Pediculus humanus (PhumU2)

Pediculus humanus Assembly and Gene Annotation

The Pediculus humanus data and its display on Ensembl Genomes are made possible through a joint effort by the Ensembl Genomes group and VectorBase, a component of VEuPathDB.

About Pediculus humanus

The human body louse, Pediculus humanus corporis is the primary vector of the bacterial agents of louse-borne relapsing fever, trench fever, and epidemic typhus. Epidemic typhus, one of the most significant historical human diseases, is caused by Rickettsia prowazekii, a category B bioterrorism agent that can cause persistent human infection. Besides its notoriety as the agent of the recurrent chronic disease, trench fever, Bartonella quintana can cause endocarditis and is a common infection among the homeless. Borrelia recurrentis causes another recurrent fever in central and Eastern Africa that is characterized by significant morbidity and mortality. The genome sequences of R. prowazekii and B. quintana have been determined, as well as those of two species of Borrelia, so the body louse genome will enhance studies of host-vector-pathogen interactions.

Picture credit (public domain): James Gathany (CDC) 2006

Strain USDA

The human body louse DNA (Pediculus humanus humanus strain) was provided by Dr. John Clark of the University of Massachusetts. Dr. Clark's colony originated from the colony maintained in Dr. Kosta Mumcuoglu's laboratory (Hebrew University, Jerusalem, Israel). Dr. Mumcuoglu's louse colony was established from the strain maintained at the USDA laboratory (Gainesville, FL). The colony has been maintained at the University of Massachusetts on rabbits for 8 years. According to the initial report by Culpepper (1944), he first colonized the body lice in 1942 at the laboratory of the Bureau of Entomology and Plant Quarantine (Orlando, FL). In 1945, Culpepper successfully reared his body lice on rabbits. Although it is not clear if the louse strain maintained at the USDA Gainesville laboratory was from Culpepper's strain, the rearing methods are identical.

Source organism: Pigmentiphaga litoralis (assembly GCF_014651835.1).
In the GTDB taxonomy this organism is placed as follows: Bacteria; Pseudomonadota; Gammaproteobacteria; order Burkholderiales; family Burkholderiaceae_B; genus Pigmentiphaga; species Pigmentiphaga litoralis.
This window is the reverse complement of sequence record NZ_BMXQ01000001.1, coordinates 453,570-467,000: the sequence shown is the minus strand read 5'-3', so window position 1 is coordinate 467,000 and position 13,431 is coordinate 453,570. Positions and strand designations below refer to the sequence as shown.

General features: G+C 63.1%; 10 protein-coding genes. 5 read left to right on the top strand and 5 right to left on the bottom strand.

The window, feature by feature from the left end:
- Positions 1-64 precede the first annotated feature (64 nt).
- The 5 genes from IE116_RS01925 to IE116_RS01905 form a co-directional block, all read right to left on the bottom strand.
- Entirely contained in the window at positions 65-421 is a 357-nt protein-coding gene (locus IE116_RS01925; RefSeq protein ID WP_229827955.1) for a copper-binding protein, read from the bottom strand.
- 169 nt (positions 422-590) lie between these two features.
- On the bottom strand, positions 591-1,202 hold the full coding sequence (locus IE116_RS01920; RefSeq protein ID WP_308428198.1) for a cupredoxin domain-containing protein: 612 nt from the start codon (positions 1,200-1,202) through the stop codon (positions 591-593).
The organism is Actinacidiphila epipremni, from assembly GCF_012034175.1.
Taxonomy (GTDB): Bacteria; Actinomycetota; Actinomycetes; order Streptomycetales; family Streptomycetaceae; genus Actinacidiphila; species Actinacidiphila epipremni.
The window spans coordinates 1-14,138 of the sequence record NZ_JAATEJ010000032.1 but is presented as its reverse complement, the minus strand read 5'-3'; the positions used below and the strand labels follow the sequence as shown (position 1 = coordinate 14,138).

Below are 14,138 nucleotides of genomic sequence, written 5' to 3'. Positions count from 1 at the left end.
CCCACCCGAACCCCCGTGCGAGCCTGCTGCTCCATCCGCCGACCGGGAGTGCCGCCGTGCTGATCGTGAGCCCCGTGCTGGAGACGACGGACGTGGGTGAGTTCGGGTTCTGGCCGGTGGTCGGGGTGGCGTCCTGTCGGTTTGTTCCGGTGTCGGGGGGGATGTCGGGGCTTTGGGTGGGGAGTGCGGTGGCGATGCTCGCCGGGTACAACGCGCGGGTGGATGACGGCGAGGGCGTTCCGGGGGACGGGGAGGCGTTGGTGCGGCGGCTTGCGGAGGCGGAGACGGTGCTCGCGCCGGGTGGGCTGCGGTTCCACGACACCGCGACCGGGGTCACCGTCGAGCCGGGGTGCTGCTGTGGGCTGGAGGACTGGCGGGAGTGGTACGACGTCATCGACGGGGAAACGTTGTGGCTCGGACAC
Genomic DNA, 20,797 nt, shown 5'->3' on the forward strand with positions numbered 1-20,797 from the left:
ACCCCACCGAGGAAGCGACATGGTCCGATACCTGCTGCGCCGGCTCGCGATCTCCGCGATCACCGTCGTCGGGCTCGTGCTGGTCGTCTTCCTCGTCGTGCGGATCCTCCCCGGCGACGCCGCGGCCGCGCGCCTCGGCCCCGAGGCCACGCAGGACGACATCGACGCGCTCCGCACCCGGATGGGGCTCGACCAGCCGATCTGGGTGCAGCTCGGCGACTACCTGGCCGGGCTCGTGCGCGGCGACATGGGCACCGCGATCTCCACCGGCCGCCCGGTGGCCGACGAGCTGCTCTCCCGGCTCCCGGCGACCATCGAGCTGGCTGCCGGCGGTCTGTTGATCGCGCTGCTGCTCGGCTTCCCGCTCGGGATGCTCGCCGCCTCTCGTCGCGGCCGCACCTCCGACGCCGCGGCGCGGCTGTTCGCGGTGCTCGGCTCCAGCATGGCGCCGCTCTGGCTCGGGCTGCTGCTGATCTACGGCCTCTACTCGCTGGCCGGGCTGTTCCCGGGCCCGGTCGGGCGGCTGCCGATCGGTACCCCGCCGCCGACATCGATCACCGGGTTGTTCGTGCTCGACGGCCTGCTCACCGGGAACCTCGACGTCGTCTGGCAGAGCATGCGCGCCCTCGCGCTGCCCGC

Assembly

The Pediculus humanus USDA strain genomes sequence was sequenced by the J. Craig Venter Institute (JCVI). Assembly of 8.5x shotgun coverage was performed at the JCVI. The assembly presented here (PhumU2, April 2014) consists of 1,882 supercontigs totalling 110 Mb [1], plus 18 mitochondrial
"minichromosomes
" [2].

Annotation

The annotation of the Pediculus humanus genome is a collaboration between VectorBase, JCVI and the University of Geneva. Automated annotation pipelines were run at each centre and the resulting set of predictions merged into a canonical set. A first round of manual appraisal and editing was undertaken by JCVI to improve the quality of the prediction set. The geneset presented here (PhumU2.5, July 2019) represents the original set integrated with mitochondrial genes and non-coding RNA genes from the Ensembl Genomes pipeline.

References

  1. Genome sequences of the human body louse and its primary endosymbiont provide insights into the permanent parasitic lifestyle.
    Kirkness EF, Haas BJ, Sun W, Braig HR, Perotti MA, Clark JM, Lee SH, Robertson HM, Kennedy RC, Elhaik E et al. 2010. PNAS. 107:12168-12173.
  2. The single mitochondrial chromosome typical of animals has evolved into 18 minichromosomes in the human body louse, Pediculus humanus.
    Shao R, Kirkness EF, Barker SC. 2009. Genome Research. 19:904-912.

Statistics

Summary

AssemblyPhumU2, INSDC Assembly GCA_000006295.1, Nov 2008
Database version106.2
Golden Path Length110,804,242
Genebuild byVEuPathDB
Genebuild methodFull genebuild
Data sourceVectorBase

Gene counts

Coding genes10,785
Non coding genes927
Small non coding genes927
Gene transcripts11,715

About this species